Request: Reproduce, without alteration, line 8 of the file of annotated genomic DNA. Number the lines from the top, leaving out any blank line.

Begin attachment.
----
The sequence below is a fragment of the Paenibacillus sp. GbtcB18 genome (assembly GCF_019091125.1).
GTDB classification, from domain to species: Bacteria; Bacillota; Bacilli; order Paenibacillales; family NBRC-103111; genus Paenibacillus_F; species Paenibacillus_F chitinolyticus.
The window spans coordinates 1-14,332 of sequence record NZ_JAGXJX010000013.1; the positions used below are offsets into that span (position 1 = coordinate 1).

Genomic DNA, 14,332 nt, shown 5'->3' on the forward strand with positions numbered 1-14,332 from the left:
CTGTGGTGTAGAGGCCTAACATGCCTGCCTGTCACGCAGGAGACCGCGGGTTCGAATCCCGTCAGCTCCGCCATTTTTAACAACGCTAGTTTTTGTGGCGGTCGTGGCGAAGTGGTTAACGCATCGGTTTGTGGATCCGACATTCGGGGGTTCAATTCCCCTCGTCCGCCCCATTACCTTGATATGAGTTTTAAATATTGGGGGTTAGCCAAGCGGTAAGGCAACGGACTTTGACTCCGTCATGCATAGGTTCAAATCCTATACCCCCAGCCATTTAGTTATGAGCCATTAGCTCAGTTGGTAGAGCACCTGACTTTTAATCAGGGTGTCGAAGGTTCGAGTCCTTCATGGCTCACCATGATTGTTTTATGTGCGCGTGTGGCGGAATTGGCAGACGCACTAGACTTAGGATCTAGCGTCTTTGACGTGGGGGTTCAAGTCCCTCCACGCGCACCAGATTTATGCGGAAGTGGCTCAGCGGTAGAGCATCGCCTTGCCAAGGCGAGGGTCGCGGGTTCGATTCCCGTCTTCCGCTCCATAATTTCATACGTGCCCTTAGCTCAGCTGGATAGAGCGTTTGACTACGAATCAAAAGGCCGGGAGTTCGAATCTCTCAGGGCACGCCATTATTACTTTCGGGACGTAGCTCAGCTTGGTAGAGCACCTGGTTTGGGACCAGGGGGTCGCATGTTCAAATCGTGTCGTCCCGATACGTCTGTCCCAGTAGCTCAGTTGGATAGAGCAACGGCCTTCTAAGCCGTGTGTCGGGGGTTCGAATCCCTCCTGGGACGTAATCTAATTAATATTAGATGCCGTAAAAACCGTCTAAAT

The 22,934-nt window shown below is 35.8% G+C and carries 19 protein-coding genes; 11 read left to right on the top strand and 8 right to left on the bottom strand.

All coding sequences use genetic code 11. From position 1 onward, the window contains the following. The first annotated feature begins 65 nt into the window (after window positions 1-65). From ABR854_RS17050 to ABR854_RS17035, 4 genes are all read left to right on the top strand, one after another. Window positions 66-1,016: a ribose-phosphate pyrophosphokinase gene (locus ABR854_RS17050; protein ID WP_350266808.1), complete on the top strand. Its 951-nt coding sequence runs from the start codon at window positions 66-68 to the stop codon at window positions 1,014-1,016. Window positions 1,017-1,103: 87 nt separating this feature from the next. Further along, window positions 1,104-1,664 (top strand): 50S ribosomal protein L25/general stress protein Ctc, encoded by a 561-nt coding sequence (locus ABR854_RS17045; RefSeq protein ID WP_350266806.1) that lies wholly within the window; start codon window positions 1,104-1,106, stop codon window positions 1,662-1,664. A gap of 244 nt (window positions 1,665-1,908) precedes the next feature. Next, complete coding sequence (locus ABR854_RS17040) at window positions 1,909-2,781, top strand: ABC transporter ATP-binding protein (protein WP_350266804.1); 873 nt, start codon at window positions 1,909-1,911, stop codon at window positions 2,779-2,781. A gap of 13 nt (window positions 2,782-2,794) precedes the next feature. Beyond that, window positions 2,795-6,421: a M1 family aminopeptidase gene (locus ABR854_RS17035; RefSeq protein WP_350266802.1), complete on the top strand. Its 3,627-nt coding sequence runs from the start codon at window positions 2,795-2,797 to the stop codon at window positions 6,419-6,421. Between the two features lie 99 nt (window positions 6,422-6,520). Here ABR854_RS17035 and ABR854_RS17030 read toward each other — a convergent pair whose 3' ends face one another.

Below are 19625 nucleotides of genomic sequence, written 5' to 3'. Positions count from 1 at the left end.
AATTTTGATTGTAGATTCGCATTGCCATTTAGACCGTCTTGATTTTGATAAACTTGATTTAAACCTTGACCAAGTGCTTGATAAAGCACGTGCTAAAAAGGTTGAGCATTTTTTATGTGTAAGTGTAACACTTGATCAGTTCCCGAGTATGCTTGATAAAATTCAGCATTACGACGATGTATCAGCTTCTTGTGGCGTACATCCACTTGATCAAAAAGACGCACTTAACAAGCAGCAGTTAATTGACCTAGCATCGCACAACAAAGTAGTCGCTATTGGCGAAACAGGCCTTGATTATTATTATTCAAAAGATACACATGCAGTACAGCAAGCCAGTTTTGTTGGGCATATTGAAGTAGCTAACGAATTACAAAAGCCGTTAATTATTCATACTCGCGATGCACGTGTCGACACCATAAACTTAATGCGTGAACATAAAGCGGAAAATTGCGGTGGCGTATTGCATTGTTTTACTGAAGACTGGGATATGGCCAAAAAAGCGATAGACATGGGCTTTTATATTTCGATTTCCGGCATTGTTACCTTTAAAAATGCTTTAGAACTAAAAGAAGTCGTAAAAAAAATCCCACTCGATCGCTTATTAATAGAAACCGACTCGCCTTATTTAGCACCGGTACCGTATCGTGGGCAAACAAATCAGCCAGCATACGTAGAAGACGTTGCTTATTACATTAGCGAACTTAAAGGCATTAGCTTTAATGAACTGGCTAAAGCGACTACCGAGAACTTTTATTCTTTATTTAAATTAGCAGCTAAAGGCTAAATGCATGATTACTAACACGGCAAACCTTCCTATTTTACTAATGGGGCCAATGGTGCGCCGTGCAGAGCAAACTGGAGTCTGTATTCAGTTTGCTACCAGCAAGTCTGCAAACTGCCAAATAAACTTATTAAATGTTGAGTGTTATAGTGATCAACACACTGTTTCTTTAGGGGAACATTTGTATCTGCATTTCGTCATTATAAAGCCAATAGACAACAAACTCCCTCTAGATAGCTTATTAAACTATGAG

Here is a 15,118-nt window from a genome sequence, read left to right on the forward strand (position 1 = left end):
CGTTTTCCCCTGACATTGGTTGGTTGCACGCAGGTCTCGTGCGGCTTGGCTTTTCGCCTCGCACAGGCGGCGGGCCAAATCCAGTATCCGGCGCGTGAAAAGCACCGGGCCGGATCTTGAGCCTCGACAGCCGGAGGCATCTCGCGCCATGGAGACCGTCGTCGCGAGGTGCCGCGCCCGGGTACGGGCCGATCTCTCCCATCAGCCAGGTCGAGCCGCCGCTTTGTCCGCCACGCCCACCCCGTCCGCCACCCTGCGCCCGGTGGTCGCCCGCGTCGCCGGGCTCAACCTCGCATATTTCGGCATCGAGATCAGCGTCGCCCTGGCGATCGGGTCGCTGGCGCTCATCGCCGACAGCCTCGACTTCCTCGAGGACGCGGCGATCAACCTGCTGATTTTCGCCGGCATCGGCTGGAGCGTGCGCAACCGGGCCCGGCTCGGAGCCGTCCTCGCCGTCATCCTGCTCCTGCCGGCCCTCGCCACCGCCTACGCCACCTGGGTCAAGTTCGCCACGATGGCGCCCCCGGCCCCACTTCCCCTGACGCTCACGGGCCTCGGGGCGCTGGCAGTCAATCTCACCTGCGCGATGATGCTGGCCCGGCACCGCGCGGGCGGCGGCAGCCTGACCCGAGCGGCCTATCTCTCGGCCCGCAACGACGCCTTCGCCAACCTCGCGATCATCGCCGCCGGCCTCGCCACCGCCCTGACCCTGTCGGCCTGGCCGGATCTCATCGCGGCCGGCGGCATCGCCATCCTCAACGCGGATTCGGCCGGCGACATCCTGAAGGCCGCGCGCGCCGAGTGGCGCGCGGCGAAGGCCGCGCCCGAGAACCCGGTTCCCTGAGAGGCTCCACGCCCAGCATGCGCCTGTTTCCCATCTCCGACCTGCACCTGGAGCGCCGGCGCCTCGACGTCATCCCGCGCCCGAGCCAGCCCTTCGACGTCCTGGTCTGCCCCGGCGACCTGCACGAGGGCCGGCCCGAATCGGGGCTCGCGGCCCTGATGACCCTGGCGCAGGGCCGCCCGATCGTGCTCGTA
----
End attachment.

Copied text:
Below are 19625 nucleotides of genomic sequence, written 5' to 3'. Positions count from 1 at the left end.